Susan quickly became much more than a secretary.  She was my sounding board for ideas and programs.  She has the ability to react just as any mother might to a new policy or program.  If Susan frowned at an idea (I had plenty of them and she frowned many, many times) I immediately knew that parents around the region would as well.  In those days camp was small, simple and broke.  We squeezed every dollar and stretched every budget line.  We made it work.  Together we built Union Camp Institute into the Myron S. Goldman Union Camp Institute.  Susan was the voice of reason and confidence on our end of the phone.  She helped calm countless worried, Jewish parents who had dropped children off at camp and received their first “homesick-come-and-get-me” letter.  She was a friend and mom to countless staff people over the years.
We also became part of each other’s families.  We celebrated together and even did some mourning together.  When I retired Susan spearheaded a great retirement party for me.  I was very grateful.  When Susan retired all I could do was go up to Indianapolis, declare October 1st Susan Dill Day and say thank you for all she has done for me, for us, and for our camp.  Not much in comparison, but heartfelt.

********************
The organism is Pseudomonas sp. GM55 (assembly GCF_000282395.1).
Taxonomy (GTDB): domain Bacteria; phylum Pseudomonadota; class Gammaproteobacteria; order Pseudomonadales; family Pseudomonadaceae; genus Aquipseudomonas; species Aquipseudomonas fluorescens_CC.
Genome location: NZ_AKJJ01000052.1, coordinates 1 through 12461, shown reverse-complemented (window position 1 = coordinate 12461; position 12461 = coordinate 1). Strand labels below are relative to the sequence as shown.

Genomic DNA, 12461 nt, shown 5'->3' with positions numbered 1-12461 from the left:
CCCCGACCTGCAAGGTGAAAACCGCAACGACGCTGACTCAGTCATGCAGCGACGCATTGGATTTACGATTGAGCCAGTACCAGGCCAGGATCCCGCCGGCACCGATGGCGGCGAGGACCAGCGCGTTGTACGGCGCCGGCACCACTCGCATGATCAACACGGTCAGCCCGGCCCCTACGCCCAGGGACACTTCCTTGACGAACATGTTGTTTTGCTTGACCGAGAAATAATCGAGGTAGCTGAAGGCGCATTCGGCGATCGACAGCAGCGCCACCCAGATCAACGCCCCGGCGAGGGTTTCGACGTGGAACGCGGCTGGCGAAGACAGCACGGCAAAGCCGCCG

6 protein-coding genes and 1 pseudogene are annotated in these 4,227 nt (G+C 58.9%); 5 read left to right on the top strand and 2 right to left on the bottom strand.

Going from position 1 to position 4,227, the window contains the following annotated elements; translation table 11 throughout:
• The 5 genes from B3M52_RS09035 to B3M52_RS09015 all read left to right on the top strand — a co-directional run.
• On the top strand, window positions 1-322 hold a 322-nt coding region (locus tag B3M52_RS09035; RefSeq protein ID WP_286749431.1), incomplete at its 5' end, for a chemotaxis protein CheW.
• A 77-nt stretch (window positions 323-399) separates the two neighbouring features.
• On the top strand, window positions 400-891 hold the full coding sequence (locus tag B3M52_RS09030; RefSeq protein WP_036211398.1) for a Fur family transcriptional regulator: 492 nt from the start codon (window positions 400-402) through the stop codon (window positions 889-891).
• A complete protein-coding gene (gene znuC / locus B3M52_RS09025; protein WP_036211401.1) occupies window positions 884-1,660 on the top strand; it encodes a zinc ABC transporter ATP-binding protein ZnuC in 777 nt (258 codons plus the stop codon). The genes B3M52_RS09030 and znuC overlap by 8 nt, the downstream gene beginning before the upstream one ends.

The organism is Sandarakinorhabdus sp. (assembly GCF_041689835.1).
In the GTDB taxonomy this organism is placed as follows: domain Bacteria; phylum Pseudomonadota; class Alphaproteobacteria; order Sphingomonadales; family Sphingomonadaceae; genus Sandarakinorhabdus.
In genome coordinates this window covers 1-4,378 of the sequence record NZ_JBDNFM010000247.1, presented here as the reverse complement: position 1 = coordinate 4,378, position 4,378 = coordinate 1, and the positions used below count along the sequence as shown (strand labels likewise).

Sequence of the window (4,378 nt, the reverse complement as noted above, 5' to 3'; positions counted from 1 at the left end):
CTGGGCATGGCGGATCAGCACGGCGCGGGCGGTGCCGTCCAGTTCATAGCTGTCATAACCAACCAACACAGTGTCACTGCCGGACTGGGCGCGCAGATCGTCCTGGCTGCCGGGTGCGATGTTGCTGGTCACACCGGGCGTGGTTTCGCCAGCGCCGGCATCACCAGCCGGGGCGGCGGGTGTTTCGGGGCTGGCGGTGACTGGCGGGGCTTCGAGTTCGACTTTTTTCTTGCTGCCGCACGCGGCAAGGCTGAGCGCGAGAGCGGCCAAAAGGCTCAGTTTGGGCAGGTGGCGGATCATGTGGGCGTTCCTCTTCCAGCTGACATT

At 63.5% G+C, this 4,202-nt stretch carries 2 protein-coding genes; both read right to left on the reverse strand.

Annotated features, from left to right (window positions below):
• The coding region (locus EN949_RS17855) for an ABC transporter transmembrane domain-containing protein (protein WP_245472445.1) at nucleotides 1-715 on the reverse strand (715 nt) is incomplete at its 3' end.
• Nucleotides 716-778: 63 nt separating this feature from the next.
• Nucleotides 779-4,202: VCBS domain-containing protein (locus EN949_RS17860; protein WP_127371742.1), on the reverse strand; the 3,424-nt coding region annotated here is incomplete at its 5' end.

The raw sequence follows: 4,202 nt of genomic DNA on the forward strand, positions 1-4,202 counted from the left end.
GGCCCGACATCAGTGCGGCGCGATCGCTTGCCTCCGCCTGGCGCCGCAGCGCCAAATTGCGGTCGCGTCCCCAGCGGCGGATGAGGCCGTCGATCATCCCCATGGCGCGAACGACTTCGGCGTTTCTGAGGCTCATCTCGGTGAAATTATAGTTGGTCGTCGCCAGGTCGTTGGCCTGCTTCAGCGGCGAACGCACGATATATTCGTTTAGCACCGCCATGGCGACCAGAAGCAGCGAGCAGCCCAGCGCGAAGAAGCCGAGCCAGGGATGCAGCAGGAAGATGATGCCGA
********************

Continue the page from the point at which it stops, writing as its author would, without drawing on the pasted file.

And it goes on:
So eras come and eras go.  Susan marks the end of the pioneer spirit of Union camping.  She served with great dedication and love.  And it didn’t hurt that she had a great sense of humor to boot.  We often talk about making the world a better place.  Few have done as much as Susan, in her quiet way, to make that a reality.  Decades of campers and staff are better for having worked with, learned from, and laughed with Susan Dill.

Man, the waves certainly do roll out, but thankfully they also roll in.  G.U.C.I. rolls on. From strength to strength.
That’s the way I see it,